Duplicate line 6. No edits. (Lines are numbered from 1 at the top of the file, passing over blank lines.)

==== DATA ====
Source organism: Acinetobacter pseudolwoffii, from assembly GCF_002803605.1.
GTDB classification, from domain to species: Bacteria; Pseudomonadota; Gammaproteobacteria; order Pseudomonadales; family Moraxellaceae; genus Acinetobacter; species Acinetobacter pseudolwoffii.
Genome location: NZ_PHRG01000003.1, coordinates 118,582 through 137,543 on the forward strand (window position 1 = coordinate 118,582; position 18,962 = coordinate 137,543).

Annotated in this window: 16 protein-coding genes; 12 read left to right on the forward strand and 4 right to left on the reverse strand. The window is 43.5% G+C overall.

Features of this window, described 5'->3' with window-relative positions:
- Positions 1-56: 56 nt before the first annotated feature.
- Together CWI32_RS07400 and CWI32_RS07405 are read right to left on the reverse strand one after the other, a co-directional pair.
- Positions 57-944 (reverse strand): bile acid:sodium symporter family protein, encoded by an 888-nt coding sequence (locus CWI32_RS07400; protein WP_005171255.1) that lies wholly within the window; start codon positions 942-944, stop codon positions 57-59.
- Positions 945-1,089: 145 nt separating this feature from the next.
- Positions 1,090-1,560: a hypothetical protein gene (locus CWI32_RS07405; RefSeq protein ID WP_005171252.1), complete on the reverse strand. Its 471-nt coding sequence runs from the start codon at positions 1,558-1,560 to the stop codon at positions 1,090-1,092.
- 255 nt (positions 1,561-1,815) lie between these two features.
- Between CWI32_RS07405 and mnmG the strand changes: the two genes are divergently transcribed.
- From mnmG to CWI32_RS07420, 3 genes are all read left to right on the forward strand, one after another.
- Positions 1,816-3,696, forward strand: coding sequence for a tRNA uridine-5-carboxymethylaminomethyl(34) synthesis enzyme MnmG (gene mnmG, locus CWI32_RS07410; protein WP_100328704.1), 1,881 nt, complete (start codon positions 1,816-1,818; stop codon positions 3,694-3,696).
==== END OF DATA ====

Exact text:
- Positions 1-56: 56 nt before the first annotated feature.